According to the results of the study, in the uppermost sediment layer the maximum specific activity of Cesium-137 (103.3 Bq/kg of dry weight (d.w.)) was detected in the southern part of the Sea of Azov adjacent to the Strait of Kerch. This fact may be accounted for the isotope sorption by silty sediments from the near-bottom higher salinity waters entering from the Black Sea. The minimum values occurred in the mouth areas of the Don River and the Kuban River. In general, the sediment cores extracted in central and south-eastern parts of the Sea of Azov were characterized by higher specific activities of Cesium-137 and Americium-241 than ones taken in the Golf of Taganrog. A well-defined upper peak of 137Cs specific activity relating to the Chernobyl accident was found in all the studied sediment cores. In the deeper parts of the Sea of Azov and of the Gulf of Taganrog, in the hydrodynamic conditions favorable for the sediment precipitation and accumulation, this peak was detected at 5-10 cm sediment core depths (51-116 Bq/kg). In the shallow eastern part of the Gulf of Taganrog the maximum 137Cs specific activity was fixed in the superficial layer (35-79 Bq/kg). In the delta and in the near-delta part of the Don River the peak is located at 20-40 cm depth (14–43 Bq/kg) suggesting the highest sedimentation rates. In most sediment cores the second peak of 137Cs activity was also found in deeper layers. It may be associated with global fallout from aboveground testing of thermonuclear weapons in 1950s and 1960s. This peak is not as distinct as the first one due to radioactive decay and probably lateral and vertical migration.
The maximum specific activity of Americium-241 (18.0 Bq/kg) was detected in the deeper part of the Sea of Azov. Significant activities of Am-241 are detected in most sediment cores. In some of them two peaks are found. Obviously the upper peak corresponds to the Chernobyl fallout and the other located in the deeper sediment core layers corresponds to the global radioactive fallout of 1960s. Am-241 is a decay product of Pu-241 (half-life is about 14 years). It accumulates over time since the fallout of plutonium isotopes, as its half-life is 30 times longer than the half-life of Pu-241. The level of 241Am pollution of bottom sediments is relatively high due to 241Pu significant contribution to the global fallout and its almost total decay into 241Am. Vertical distribution of Am-241 specific activity in the sediment cores is similar to that one of Cs-137, but its deeper peak corresponding to the period of global radioactive fallout of 1960-s is much more distinct and often even more important than the peak corresponding to the accident in Chernobyl.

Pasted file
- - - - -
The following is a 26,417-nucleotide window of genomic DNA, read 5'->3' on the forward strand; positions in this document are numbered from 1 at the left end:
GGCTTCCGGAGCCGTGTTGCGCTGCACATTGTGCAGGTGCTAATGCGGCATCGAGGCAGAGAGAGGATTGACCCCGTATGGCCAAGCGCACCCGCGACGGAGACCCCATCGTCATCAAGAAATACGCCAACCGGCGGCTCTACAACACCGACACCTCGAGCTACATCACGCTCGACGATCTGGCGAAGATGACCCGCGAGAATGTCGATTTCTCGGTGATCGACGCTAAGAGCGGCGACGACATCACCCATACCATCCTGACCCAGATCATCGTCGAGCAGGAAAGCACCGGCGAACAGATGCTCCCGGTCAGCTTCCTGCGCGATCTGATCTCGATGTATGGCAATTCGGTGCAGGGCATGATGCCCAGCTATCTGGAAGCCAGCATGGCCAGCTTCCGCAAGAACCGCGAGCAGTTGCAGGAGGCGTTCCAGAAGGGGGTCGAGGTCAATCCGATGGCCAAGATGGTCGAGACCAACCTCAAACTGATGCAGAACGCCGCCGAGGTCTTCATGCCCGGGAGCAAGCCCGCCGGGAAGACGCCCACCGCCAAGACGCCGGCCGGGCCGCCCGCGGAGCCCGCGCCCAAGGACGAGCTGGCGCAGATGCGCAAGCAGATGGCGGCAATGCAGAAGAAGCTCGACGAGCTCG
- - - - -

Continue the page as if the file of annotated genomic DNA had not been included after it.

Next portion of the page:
The specific activity of Lead-210 decreased with the sediment core depth from 240–727 Bq/kg in the superficial layer to 179–288 Bq/kg at 50 сm depth. However regular stirring-up of shallow sea sediments and multitude of terrigenous sources of Lead-210 complicate the use of this data for the dating purposes. Exponential character of decrease of the 210Pb specific activity wasn’t often evident because of distorting influence of the isotope import with the fluvial run-off, coastal erosion material, and in consequence of the 226Ra and 222Rn decay. In order to eliminate this factors we have applied the method of multiple regression analysis to the balance equation that includes all the above mentioned sources of 210Pb isotope .
According to the results of radiological analysis, the highest sedimentation rates are in the delta and near-delta parts of the Don River (5 to 14 mm of wet matter per year). The lowest rates are characteristic for the shallow eastern part of the Gulf of Taganrog (1 to 2 mm of wet matter per year) in spite of considerable sediment runoff of the Don River. That’s because of low depths (2 to 5 m) and high hydrodynamic activity of water column favoring regular stirring-up and carrying out of sediments. In the deeper central and southern parts of the Sea of Azov the sedimentation rates rise up to 4 mm per year. The results of the sediment precipitation rates determination by the method of sediment traps prove these estimates for the eastern and north-eastern parts of the Sea of Azov (2 to 3 mm of wet matter per year). However, in the shallow Gulf of Taganrog the rates of observed sediment precipitation are much higher than the sedimentation rated determined by the radiological methods. This may be accounted for the regular remobilization of sediments under storm conditions.